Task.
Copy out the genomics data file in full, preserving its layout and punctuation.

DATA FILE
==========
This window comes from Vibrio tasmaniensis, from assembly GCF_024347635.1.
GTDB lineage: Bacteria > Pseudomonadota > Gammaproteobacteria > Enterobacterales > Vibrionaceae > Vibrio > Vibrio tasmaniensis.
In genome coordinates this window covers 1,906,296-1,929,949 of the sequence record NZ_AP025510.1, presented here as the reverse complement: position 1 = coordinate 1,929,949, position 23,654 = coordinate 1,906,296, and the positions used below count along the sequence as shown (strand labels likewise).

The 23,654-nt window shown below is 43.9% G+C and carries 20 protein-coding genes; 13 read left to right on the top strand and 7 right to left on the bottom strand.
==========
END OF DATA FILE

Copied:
This window comes from Vibrio tasmaniensis, from assembly GCF_024347635.1.
GTDB lineage: Bacteria > Pseudomonadota > Gammaproteobacteria > Enterobacterales > Vibrionaceae > Vibrio > Vibrio tasmaniensis.
In genome coordinates this window covers 1,906,296-1,929,949 of the sequence record NZ_AP025510.1, presented here as the reverse complement: position 1 = coordinate 1,929,949, position 23,654 = coordinate 1,906,296, and the positions used below count along the sequence as shown (strand labels likewise).

The 23,654-nt window shown below is 43.9% G+C and carries 20 protein-coding genes; 13 read left to right on the top strand and 7 right to left on the bottom strand.